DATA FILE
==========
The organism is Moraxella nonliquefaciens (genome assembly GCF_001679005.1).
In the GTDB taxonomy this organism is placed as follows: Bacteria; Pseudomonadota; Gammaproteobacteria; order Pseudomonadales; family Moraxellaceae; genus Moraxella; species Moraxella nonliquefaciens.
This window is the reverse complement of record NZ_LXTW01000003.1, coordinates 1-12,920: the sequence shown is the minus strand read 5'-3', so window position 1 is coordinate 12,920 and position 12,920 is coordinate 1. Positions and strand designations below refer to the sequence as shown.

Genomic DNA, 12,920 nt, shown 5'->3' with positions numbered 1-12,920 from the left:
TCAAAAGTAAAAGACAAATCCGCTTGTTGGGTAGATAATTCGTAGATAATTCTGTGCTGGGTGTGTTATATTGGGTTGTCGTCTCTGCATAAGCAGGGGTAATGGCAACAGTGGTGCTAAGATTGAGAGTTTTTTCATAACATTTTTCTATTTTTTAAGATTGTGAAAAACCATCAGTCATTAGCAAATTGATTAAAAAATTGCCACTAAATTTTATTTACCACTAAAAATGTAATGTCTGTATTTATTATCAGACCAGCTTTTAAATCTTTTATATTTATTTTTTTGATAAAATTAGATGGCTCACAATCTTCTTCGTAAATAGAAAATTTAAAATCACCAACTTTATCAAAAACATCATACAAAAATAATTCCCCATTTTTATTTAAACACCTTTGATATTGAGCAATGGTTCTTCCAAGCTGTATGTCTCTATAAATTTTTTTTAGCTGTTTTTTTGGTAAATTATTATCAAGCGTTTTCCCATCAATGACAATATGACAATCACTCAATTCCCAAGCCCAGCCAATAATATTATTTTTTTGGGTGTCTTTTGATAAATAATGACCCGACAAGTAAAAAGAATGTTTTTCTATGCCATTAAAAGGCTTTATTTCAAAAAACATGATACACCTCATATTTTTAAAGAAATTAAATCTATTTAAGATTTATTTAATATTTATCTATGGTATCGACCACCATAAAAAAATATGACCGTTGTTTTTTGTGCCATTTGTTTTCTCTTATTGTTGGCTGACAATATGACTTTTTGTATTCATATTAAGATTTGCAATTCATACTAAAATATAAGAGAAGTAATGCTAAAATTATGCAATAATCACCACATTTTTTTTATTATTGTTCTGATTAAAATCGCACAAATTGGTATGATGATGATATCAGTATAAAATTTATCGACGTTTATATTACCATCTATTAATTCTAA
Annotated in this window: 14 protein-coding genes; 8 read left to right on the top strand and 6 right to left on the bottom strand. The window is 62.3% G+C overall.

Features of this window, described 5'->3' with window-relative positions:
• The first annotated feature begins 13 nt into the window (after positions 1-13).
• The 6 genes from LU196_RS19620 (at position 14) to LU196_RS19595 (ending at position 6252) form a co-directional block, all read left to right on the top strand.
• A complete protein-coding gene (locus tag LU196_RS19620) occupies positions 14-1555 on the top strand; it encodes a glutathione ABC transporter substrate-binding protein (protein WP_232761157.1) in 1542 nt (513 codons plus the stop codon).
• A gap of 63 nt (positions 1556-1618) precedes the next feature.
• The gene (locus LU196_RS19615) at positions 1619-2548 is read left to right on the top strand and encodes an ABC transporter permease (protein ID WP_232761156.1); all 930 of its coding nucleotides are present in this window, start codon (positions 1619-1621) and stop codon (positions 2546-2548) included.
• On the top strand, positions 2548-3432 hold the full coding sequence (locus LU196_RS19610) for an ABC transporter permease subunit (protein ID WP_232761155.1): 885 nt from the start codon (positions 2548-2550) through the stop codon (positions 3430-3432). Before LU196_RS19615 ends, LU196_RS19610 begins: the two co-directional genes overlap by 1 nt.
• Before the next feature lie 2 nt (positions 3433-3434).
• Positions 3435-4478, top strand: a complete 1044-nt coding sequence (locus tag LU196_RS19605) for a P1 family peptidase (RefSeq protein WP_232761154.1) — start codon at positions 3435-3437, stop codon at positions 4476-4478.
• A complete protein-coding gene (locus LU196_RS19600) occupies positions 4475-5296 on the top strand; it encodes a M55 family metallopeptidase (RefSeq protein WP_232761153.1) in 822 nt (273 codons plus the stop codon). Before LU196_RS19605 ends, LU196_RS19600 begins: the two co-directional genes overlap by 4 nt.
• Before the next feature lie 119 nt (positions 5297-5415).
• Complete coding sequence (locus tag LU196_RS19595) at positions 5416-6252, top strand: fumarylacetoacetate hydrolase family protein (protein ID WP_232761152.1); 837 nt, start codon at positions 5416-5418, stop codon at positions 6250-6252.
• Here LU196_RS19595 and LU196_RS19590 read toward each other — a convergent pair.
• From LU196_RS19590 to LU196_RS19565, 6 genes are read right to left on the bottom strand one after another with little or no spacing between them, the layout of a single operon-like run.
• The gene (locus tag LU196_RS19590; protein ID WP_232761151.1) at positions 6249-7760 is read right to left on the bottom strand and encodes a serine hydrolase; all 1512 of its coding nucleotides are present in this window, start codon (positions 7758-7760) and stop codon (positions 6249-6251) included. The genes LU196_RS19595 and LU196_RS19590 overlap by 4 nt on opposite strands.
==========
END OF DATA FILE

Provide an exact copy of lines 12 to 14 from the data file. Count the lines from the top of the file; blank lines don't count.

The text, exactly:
• The gene (locus LU196_RS19615) at positions 1619-2548 is read left to right on the top strand and encodes an ABC transporter permease (protein ID WP_232761156.1); all 930 of its coding nucleotides are present in this window, start codon (positions 1619-1621) and stop codon (positions 2546-2548) included.
• On the top strand, positions 2548-3432 hold the full coding sequence (locus LU196_RS19610) for an ABC transporter permease subunit (protein ID WP_232761155.1): 885 nt from the start codon (positions 2548-2550) through the stop codon (positions 3430-3432). Before LU196_RS19615 ends, LU196_RS19610 begins: the two co-directional genes overlap by 1 nt.
• Before the next feature lie 2 nt (positions 3433-3434).